Sitting in my darkened apartment, listening to the hum of traffic on University Avenue. It’s Saturday evening and my weekend has (finally) officially started. I’ve had thoughts all week about what to write right here. And yet, now, when I finally have the time . . .
seem . . .
This past week, I met a new student at work. His name is Kaustubh, and his family moved to California from India this past year. Kaustubh is a quiet boy, and eager to please, but it wasn’t until I read his self-introduction (hand-written in perfect cursive) that I fell in love with him.
My name is *Kaustubh. I am 11 years old. I will go to 6th grade. I am born in India. All my family members are living in India. I am the eldest child in my family. I like to read books, especially non-fictional ones. I like to swim and skate. I like to play with Legos. I like to learn new things. I have very few friends. I like to eat pasta and french fries. I don’t like to fight . . . I thank my parents, my teachers, and my elders who taught me good things and made my life easier.
I like to read books, especially non-fictional ones. I like to swim and skate. I like to play with Legos . . . I have very few friends . . . I like to eat pasta and french fries.
To look at him, Kaustubh seems . . . different. In his button-up shirt and pressed blue jeans (smelling of curry and spices), with his jet-black eyes and neatly-combed hair, with his thick Indian accent and shy demeanor, it’s easy to tell: he’s not from around here. But there’s an excitement in his eyes, a glitter I can see. Different or not, Kaustubh is yet a boy. He’s a boy just like any boy who likes Legos and pasta and swimming and french fries. And Kaustubh is hopeful. America was once a foreign land of dreams — and now? It’s his home.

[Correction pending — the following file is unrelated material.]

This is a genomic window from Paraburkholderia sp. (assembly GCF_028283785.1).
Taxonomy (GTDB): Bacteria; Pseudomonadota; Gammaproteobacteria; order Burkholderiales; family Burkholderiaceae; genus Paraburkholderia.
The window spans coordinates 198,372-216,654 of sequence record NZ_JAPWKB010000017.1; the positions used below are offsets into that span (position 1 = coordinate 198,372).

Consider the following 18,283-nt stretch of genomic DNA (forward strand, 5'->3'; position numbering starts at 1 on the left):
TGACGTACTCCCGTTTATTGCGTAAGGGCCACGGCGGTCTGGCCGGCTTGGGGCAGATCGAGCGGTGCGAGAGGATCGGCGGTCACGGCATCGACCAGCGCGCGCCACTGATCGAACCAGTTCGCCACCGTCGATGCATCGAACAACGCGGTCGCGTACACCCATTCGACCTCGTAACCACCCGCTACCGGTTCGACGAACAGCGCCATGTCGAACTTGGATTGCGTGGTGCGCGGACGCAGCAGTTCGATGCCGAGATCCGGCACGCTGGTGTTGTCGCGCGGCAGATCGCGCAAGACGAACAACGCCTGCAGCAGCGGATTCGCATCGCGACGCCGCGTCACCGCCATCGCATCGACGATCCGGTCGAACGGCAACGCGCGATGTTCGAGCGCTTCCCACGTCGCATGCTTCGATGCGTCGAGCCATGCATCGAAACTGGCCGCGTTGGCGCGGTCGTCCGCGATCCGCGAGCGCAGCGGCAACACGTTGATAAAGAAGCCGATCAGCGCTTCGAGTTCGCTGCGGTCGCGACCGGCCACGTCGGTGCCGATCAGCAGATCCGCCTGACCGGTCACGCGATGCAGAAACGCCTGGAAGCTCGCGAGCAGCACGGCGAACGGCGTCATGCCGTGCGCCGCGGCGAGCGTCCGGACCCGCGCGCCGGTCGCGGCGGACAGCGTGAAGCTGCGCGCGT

And I pray. Deep inside, as I hear his chatter and watch him shedding his shell, “The teacher’s are nicer — they don’t yell at you! The weather is better. The food is good . . .” I pray. Please, God. Please. Protect Kaustubh. Don’t let life take the wind out of him . . . Please.
‘Cause some days it sure does take the wind out of me.
* name changed
Note: I started this post two? three? weeks ago? I am just now publishing it . . . Currently in Northern California a terrible blaze is threatening to destroy the forests I grew up in. Since it started a week ago (by arson?), the King Fire has consumed more than 81,000 acres and destroyed several homes. Some of my friends have had to evacuate their homes and are waiting with baited breath, hoping to return. My heart is aching. A follow-up post to come soon.
children always exude the wisdom of life without knowing, I love those experiences. Be safe!
This in a strange way reminds me of my past and surfing.
Eons ago, the contests were far different. You were scored 4 waves in a short time and length of ride was a part of the criteria. So you had to play it safe. Ride far and not take many chances.
That was not me. I wanted to go with the meter pegged at ten from start to finish. Finally, I got tired of losing. So I dulled it down and just worked on having great form.